Interesting note: Publix Supermarkets in Florida replaced the express line signs that incorrectly read "ten items or less" with signs that state "ten items or fewer."


Quiz
Use less or fewer in the following sentences:

1. This year, there is _______ snow on the ground than last year.
2. In 2007, we experienced ______ hurricanes than in 2006.
3. This health plan offers ______ options than the other one.
4. Due to the high cost of living, I now have ______ money to spend on luxuries.



Vocabulary Word of the Week
Revile [ri-VILE] v. : to scold or attack someone verbally using abusive language.

Ex: They overheard the manager revile the new worker for making a mistake.

Quote of the Week
The only way to have a friend is to be one.
---Ralph Waldo Emerson, American poet, essayist, and philosopher (1803-1882)

Quiz Answers
1. This year, there is less snow on the ground than last year.
2. In 2007, we experienced fewer hurricanes than in 2006.
3. This health plan offers fewer options than the other one.
4. Due to the high cost of living, I now have less money to spend on luxuries.




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Tip #527: Confusing homonyms

A lot vs. Allot

A lot is an indication of amount. Example: I have a lot of writing to do.

Allot means to distribute. Example: Grant money will be allotted to each department.

Allowed vs. Aloud

Allowed means permitted. Example: Our office was allowed to leave early.

Aloud means spoken. Example: The report will be read aloud.


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Quiz
Select the correct word.

1. Smoking inside the building is not (aloud/allowed).
2. Reading (aloud/allowed) is a good way to practice enunciation.
3. My new schedule provides me with (allot/a lot) more flexibility.
4. The custodian will (allot/a lot) the necessary supplies to the responsible individuals.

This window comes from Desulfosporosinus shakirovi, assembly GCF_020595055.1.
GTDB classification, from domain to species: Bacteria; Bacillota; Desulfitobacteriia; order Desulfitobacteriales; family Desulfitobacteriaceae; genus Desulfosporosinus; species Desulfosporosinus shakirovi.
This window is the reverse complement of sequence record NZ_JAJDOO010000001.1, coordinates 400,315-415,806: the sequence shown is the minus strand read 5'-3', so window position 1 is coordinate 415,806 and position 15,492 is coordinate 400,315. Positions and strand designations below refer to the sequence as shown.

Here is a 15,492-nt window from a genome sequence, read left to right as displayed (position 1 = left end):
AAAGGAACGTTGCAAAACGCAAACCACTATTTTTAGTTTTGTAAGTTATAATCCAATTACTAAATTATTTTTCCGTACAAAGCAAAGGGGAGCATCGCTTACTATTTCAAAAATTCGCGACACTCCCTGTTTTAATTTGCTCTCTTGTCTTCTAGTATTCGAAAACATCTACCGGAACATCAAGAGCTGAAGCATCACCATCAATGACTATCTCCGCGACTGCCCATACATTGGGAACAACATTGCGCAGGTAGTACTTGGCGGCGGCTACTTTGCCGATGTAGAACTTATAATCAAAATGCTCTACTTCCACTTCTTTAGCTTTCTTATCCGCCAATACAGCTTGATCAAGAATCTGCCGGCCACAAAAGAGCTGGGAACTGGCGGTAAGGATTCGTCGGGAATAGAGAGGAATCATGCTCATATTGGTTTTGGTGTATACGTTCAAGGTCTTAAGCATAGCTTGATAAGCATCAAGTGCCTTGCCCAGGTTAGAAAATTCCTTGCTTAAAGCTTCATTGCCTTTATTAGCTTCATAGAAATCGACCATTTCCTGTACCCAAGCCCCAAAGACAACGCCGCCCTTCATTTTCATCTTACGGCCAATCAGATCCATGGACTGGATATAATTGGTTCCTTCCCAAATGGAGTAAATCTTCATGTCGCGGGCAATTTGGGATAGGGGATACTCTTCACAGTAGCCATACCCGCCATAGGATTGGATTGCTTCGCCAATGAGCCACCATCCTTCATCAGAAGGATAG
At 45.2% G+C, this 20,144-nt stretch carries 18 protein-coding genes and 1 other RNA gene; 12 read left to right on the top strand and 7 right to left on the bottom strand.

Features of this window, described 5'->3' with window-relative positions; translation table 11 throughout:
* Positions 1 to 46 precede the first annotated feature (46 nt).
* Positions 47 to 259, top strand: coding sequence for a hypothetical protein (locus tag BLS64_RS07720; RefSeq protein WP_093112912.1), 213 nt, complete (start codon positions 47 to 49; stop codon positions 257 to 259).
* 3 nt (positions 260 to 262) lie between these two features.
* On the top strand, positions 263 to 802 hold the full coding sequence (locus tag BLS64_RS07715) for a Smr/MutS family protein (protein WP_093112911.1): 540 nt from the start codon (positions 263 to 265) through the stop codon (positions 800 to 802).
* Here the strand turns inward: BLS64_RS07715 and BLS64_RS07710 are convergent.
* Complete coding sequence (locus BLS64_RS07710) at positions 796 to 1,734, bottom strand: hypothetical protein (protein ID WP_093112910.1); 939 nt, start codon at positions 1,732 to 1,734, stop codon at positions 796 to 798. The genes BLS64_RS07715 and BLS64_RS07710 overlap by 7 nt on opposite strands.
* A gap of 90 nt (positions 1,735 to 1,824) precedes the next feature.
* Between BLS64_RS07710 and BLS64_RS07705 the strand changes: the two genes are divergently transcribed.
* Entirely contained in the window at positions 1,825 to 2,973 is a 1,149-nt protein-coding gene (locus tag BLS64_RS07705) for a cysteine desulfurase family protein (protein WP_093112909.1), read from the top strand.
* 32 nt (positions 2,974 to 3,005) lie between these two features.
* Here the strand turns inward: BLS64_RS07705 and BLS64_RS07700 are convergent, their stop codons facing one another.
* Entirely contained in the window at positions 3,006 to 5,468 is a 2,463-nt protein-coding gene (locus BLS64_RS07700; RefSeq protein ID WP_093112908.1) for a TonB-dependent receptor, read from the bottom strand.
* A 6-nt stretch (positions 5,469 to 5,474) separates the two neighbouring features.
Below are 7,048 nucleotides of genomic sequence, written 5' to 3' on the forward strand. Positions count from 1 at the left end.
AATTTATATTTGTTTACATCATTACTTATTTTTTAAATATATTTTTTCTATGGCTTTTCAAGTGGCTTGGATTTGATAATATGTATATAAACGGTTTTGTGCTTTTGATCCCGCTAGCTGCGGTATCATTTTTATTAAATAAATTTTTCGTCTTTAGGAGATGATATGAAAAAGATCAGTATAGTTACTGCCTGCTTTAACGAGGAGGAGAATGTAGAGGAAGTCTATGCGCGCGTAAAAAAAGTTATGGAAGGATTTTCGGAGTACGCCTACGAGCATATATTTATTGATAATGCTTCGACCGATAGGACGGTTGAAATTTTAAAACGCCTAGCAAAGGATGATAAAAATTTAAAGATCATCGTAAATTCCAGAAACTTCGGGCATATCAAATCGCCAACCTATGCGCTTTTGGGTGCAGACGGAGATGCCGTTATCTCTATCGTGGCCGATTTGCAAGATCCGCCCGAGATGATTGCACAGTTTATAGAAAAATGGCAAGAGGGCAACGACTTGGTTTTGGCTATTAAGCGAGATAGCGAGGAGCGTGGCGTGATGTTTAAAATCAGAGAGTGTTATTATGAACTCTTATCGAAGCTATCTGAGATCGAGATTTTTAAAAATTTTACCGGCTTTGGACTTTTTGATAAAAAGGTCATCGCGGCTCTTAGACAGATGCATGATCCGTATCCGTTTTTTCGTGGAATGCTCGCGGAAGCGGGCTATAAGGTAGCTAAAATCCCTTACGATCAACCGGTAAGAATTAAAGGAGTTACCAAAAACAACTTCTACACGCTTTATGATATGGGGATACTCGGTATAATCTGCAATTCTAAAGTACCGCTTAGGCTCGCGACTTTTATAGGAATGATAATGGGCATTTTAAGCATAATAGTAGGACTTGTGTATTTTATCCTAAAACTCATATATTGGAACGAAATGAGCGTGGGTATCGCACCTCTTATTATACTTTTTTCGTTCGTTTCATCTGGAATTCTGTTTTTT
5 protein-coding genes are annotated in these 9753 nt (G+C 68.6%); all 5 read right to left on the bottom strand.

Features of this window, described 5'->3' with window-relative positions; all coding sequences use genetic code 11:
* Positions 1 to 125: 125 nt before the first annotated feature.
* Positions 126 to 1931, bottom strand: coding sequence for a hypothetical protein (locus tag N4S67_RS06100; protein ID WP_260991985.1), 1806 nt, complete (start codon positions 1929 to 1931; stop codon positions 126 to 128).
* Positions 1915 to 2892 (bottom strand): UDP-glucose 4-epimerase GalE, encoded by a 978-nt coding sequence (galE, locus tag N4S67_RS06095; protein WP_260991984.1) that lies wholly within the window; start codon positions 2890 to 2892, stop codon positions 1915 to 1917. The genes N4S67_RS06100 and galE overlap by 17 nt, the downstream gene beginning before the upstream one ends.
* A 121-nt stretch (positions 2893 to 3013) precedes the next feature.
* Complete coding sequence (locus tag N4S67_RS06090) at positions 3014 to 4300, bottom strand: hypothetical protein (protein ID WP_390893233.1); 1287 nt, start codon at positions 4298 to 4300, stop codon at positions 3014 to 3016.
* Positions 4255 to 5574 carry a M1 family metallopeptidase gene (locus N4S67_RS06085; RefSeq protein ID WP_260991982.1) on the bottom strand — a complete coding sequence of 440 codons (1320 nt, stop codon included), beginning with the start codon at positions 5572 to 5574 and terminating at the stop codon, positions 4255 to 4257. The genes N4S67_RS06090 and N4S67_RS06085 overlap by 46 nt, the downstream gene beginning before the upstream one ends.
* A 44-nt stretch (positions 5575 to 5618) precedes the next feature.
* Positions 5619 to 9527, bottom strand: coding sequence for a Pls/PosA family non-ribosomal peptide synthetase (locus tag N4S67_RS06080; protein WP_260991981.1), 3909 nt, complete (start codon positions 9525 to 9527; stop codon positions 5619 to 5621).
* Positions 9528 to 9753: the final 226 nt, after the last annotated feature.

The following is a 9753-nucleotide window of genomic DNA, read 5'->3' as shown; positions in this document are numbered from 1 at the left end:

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Vocabulary Word of the Week
Flummox (v.): to confuse, perplex, or bewilder.

Ex: This report will surely flummox all members of the committee.

Quote of the Week
Nothing in life is to be feared, it is only to be understood.
--- Marie Curie (1867-1934), Nobel prize winner for the discovery of radium and polonium

Quiz Answers

1. Smoking inside the building is not allowed.
2. Reading aloud is a good way to learn proper enunciation.
3. My new schedule provides me with a lot more flexibility.
4. The custodian will allot the necessary supplies to responsible individuals.





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Tip #528: Use of hyphens

Compound adjectives are hyphenated when they modify a noun and function as unit.

  • A high-pressure environment
  • A money-back guarantee

If more than two words form a unit before a noun, they have to be hyphenated in order to hold together.

  • A one-of-a-kind opportunity
  • An off-the-record comment

Compound number/noun expressions that modify a noun are hyphenated.

  • A first-rate job
  • A four-point program

Quiz

Properly hyphenate the following sentences:

  1. The manager chose a low key sales approach.
  2. The director explained the cause and effect relationship.
  3. Linda was asked to send a follow up letter.
  4. 4. She presented a three part proposal.